Last Updated: November 2023
Multifamily residential real estate financing is a type of real estate financing that can be used to purchase or refinance a property that contains multiple dwelling units. The most common type of multifamily residential property is an apartment building, but this type of financing can also be used for properties such as duplexes, triplexes, and quadplexes. In this guide, we cover all types ranging from conventional, FHA, VA, USDA multifamily loans, and more. Let’s get into the nitty-gritty details and review everything you need to know about residential multifamily real estate financing in this comprehensive guide.
Multifamily Loan Definition
A multifamily loan is any loan used by real estate investors to purchase or refinance residential multifamily properties including smaller multi-unit properties (2-4 units) and large apartment complexes (5+ units). Interest rates and terms on multifamily loans can vary wildly, depending on the borrower’s creditworthiness, the amount of capital they’re looking to borrow, the quality of the property itself, the lender, and the loan program chosen by the borrower.
Multifamily Loans Explained
Multifamily loans are a type of mortgage loan used to finance the purchase or refinance of a multifamily property, like an apartment building. Multifamily loans are available from a variety of lenders, including banks, credit unions, and private lenders. Multifamily loans are typically used by investors who own or want to purchase multifamily properties. These loans can be used for numerous purposes, including purchasing a new property, refinancing an existing loan, or making repairs and improvements to an existing property. These loans typically have higher interest rates than other types of loans, such as single-family home loans. However, they often offer more flexible terms and lower down payment requirements. Multifamily loans are available in various loan programs, including conventional loans, FHA loans, VA loans, and USDA loans.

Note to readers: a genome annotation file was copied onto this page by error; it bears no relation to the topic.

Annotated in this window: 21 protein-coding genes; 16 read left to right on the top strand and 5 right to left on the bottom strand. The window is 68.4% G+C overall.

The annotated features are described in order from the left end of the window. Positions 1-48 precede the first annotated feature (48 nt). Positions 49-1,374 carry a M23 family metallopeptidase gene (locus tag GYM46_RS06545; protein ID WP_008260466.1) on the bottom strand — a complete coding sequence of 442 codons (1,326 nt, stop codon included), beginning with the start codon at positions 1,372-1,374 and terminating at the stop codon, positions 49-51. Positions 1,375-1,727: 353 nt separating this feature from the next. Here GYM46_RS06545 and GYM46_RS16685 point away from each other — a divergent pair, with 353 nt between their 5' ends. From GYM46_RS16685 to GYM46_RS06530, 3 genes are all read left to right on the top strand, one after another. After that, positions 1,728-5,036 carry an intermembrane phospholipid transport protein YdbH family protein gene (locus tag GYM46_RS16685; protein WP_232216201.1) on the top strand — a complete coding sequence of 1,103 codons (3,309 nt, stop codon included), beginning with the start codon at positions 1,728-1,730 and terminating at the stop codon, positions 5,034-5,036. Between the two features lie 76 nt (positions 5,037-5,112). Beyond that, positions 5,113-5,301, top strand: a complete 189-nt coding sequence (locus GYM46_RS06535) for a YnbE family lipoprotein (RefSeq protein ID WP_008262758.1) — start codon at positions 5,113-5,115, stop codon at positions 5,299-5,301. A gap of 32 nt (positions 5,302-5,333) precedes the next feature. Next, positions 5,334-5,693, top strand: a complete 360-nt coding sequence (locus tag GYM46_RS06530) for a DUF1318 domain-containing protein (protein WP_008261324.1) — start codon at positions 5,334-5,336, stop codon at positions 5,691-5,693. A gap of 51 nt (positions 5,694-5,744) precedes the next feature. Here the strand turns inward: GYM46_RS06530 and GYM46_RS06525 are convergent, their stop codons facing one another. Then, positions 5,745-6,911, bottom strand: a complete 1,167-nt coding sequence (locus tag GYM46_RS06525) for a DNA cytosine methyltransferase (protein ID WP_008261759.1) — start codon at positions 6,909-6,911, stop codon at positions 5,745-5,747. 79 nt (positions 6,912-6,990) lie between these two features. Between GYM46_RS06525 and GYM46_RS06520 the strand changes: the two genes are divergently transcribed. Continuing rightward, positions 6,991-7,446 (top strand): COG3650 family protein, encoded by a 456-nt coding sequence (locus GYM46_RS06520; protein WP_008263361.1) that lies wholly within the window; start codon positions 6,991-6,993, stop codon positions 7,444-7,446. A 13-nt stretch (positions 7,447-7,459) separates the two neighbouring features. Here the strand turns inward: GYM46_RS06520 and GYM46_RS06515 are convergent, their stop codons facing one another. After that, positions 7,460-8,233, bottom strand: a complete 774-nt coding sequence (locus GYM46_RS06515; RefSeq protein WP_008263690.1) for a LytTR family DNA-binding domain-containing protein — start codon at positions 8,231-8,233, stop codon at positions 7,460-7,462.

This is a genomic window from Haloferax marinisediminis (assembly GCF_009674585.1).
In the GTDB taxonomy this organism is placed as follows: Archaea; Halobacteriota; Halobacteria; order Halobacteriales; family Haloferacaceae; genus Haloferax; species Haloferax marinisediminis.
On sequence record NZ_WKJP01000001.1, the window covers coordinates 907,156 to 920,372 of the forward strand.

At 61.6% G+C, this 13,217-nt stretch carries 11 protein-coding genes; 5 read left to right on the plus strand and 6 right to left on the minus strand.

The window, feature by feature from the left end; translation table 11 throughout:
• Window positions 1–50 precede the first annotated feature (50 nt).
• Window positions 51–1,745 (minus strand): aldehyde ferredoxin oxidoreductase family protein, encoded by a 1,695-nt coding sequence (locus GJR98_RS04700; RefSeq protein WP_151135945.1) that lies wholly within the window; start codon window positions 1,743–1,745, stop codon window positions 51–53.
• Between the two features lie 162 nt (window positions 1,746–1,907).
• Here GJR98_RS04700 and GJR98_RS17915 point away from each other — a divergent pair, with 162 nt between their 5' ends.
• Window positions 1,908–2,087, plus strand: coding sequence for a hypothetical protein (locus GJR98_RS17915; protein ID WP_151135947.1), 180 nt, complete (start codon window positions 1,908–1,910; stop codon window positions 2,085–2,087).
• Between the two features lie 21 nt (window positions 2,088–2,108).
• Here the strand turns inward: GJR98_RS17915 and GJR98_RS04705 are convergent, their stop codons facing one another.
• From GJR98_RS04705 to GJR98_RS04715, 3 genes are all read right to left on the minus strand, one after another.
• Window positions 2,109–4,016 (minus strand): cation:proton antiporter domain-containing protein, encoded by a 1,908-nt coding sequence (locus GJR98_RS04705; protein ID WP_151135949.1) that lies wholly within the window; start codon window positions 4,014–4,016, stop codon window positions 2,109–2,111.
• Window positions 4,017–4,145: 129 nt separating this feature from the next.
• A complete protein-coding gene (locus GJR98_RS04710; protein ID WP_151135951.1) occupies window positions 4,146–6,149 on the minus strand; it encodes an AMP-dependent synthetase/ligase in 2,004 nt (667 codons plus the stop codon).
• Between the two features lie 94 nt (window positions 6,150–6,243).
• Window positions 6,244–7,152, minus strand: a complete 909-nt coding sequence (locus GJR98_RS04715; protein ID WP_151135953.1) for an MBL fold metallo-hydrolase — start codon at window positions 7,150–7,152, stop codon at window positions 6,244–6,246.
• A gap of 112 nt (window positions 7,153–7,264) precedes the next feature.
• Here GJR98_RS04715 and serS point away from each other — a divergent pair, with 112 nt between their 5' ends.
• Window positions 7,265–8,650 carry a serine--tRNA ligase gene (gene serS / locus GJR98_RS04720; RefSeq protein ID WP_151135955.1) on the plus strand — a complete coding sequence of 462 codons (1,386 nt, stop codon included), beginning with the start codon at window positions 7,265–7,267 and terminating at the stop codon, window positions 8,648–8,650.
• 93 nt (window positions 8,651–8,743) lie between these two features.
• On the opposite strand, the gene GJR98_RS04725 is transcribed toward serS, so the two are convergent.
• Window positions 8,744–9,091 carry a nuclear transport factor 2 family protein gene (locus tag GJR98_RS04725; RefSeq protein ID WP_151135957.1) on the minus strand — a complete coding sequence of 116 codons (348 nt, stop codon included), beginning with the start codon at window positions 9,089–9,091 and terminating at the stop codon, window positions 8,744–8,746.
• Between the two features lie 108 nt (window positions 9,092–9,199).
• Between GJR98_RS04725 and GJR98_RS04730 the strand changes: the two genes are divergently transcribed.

How Do Multifamily Loans Work?
Homeowners, investors, and developers use multifamily loans to acquire new properties, develop a project from scratch, or refinance an existing multifamily property. Loans are available for a wide range of properties, including duplexes, townhomes, small apartment buildings, all the way up to large apartment complexes and high-rise buildings. If a building has four household units or less, it qualifies for residential loans. Any property built for more than four households is considered a commercial property and will require a commercial loan.
Conventional vs. Commercial Multifamily Loan
There are a few key differences between conventional and commercial multifamily loans. For one, commercial multifamily loans tend to be for larger properties with more units, while conventional loans are more often for smaller multifamily homes. Commercial multifamily loans typically have higher interest rates and down payment requirements than conventional loans. Finally, commercial loans are usually non-recourse, meaning that the lender cannot go after the borrower personally if the loan defaults, while conventional loans are often recourse loans.
Types of Multifamily Loans
Real estate investors who are well versed in the subject of rental property finance understand that there are many different types of multifamily loan products available, each with their own unique terms and conditions. The most common types of multifamily loans include:
Conventional Multifamily Loans
A conventional multifamily loan is a mortgage used to finance the purchase or refinance of a multifamily property. Conventional multifamily loans are available from a variety of lenders, including banks, credit unions, and private lenders. The terms of a conventional multifamily loan are typically five to thirty years, with a fixed or variable interest rate.